How could the secret ingredient in pot roasts have influenced the course of history in Massachusetts and the nation? In the 18th century, the Sugar Islands experienced an exponential demand for sugar from European colonizers. There was profit not only in sugar but in distilling the by-product of sugar production, molasses, into rum. The abundance of molasses gave rise in part to the ‘Triangle Trade’ exchange: New England rum to West Africa and Europe, West African slaves to the Sugar Islands, and Sugar Islands’ molasses to New England rum distilleries. With the Molasses Act of 1733 Great Britain imposed a tax on molasses imported from foreign colonies, such as the French or Dutch West Indies. Some point to this act as the stirrings of the beginning of the American Revolution, as the tax struck fear in the northern colonies by affecting their rum trade.

Oh, the rum! With incoming shipments of Sugar Islands’ molasses, Massachusetts entertained a booming rum industry. There were over 25 distilleries in Boston alone by the mid-eighteenth century. The surrounding cities, including Watertown, Haverhill, Charlestown, and Medford soon followed the “city upon a hill” into rum distillation.

Then, nearly a century after Adams wrote to Judge Tudor molasses literally engulfed part of Boston. Yesterday marked the 94th anniversary of the great Boston molasses flood, affecting Commercial Street in the North End on 15 January 1919. It was on this unusually warm day that the US Industrial Alcohol/Purity Distilling Company tank filled with 2,300,000 gallons of molasses spilled into the streets and harbor. The flood killed 21 individuals and injured more than 150 others while damaging an estimated $100,000,000 of property. The 1919 tragedy inundated the newpapers with conspiracies and conjecture about how the tank had failed so epically. It is said that even now it is not uncommon to hear that on a hot summer day there is a lingering scent of molasses in the North End.

This Week @ MHS

By Dan Hinchen

It is another fairly quiet week here at the MHS but we still have two programs that should not be missed.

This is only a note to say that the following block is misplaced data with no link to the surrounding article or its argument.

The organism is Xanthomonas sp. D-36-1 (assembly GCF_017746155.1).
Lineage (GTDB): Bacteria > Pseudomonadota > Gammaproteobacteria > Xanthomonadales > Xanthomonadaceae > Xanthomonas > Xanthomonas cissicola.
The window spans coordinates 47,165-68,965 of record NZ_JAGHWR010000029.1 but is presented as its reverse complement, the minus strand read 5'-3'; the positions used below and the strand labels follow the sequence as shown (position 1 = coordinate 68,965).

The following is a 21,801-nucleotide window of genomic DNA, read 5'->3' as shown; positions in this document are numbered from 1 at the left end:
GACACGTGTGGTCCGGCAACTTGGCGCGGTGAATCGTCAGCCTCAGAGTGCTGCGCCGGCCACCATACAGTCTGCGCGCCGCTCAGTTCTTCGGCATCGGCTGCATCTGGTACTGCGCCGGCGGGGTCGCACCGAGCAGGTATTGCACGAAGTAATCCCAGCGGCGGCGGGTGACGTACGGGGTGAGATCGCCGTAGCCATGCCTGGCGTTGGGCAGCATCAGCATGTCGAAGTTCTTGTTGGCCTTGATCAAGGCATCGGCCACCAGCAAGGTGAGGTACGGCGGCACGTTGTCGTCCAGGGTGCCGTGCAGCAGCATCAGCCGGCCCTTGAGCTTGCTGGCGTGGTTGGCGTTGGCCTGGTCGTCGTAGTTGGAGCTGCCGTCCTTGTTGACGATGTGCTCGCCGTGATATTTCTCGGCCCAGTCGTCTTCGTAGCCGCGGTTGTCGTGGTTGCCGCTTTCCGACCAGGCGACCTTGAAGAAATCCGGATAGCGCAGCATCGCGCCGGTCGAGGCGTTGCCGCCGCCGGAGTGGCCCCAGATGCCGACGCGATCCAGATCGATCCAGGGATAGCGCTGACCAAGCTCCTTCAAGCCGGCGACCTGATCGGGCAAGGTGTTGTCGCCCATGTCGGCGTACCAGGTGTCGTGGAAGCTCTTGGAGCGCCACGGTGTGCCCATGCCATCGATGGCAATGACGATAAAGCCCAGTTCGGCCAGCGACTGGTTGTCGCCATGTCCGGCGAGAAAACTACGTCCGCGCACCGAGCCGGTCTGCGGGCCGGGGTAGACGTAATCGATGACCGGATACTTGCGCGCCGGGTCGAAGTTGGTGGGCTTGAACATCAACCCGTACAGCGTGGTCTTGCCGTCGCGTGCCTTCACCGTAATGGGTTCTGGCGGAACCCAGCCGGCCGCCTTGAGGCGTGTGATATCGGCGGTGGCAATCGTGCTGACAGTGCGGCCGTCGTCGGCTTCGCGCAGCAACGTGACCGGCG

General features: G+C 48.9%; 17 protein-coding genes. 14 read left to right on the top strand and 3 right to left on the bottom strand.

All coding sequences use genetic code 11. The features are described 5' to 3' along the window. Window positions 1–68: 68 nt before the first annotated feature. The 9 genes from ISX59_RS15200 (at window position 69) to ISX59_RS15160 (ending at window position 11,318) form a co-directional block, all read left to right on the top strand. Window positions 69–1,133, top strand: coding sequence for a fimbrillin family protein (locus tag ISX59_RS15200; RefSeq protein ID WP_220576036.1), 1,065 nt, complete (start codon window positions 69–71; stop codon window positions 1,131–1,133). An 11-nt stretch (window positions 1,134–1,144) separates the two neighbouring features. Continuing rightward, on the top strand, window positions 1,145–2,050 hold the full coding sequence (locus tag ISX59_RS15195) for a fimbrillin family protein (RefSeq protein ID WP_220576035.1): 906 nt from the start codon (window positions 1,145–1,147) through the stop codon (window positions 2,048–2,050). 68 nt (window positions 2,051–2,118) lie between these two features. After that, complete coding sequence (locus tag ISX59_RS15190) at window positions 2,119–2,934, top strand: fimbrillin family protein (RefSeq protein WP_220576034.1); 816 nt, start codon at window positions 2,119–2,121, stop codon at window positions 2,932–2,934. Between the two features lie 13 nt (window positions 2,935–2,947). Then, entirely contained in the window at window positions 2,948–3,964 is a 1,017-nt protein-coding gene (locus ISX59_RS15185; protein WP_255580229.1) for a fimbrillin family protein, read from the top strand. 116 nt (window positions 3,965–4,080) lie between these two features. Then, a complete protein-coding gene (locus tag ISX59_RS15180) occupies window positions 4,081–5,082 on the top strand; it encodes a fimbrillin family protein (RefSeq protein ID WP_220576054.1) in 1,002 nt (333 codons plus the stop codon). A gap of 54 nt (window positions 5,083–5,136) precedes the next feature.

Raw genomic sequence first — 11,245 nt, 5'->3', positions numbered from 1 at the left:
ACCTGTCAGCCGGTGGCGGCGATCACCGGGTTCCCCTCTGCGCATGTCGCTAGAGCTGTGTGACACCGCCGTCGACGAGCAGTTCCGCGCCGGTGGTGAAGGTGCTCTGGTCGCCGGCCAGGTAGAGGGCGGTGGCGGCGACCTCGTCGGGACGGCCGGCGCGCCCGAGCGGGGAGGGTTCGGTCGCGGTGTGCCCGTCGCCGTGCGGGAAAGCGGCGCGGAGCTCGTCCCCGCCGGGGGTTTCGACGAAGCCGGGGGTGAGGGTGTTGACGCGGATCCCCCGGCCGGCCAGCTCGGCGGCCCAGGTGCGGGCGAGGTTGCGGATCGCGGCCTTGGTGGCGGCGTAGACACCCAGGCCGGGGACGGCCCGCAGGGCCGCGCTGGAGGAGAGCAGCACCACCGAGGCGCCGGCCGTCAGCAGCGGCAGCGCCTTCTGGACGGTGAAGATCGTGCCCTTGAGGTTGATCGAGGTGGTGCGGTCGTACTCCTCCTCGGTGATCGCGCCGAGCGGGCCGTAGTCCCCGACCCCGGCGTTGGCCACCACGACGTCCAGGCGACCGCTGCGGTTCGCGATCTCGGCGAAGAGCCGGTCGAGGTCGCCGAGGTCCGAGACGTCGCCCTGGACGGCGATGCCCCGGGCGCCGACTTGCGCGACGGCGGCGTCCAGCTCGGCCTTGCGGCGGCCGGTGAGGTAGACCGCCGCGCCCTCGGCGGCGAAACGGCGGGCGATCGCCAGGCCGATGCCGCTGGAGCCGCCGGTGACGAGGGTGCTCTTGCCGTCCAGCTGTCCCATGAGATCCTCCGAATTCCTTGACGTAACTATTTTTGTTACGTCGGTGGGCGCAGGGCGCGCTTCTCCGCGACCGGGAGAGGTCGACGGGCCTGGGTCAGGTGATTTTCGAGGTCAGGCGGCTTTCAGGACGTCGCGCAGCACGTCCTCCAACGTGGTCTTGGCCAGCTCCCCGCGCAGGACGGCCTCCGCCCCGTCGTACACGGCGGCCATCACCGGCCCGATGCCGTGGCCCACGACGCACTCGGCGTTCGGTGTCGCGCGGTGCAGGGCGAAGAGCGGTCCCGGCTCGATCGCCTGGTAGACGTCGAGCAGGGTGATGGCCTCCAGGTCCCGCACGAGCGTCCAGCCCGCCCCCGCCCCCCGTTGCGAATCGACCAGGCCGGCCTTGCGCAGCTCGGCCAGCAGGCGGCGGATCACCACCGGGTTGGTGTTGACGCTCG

On Tuesday, 15 January 2013, join us for the next installment from our Environmental History Seminar Series. John Spiers, Boston College, will present ” ‘Whither Have All the Forests Gone’: A Case of Land Preservation in Suburban Washington.” The seminar addresses the issues and obstacles associated with suburban land preservation in the late 20th century. Comment provided by James Levitt, Harvard Forest. The talk will begin at 5:15pm and is free and open to the public, RSVP required.

Then, on Saturday, 19 January 2013, Len Gougeon, Distinguished University Fellow at the University of Scranton, will present “America’s Second Revolution: New England, Old England,& the Civil War.” Co-sponsored by the New England Quarterly and the MHS Eduation Department, this event will look at the cultural conflict that arose between New England intellectuals and their British counterparts during the Civil War. The talk will begin at 2:00pm and is open to the public at no cost, RSVP required.

And do not forget about our three current exhibitions. “In Death Lamented: the tradition of Anglo-American mourning jewelry” is our main feature and will only last until 31 January so come in soon! In addition, to commemorate the 150th anniversary of the signing of the Emancipation Procalamation, we are happy to present “Forever Free: Lincoln & the Emancipation Proclamation” as well as “Lincoln in Manuscript & Artifact.” Both of these exhibits will be available until May.

Finally, the MHS will be closed on Monday, 21 January 2013, in observance of the Martin Luther King, Jr. holiday. Remember to check our calendar to find out more information about upcoming events. We hope to see you at one of our programs soon!









Stephen Greenleaf Bulfinch, #19

By Elaine Grublin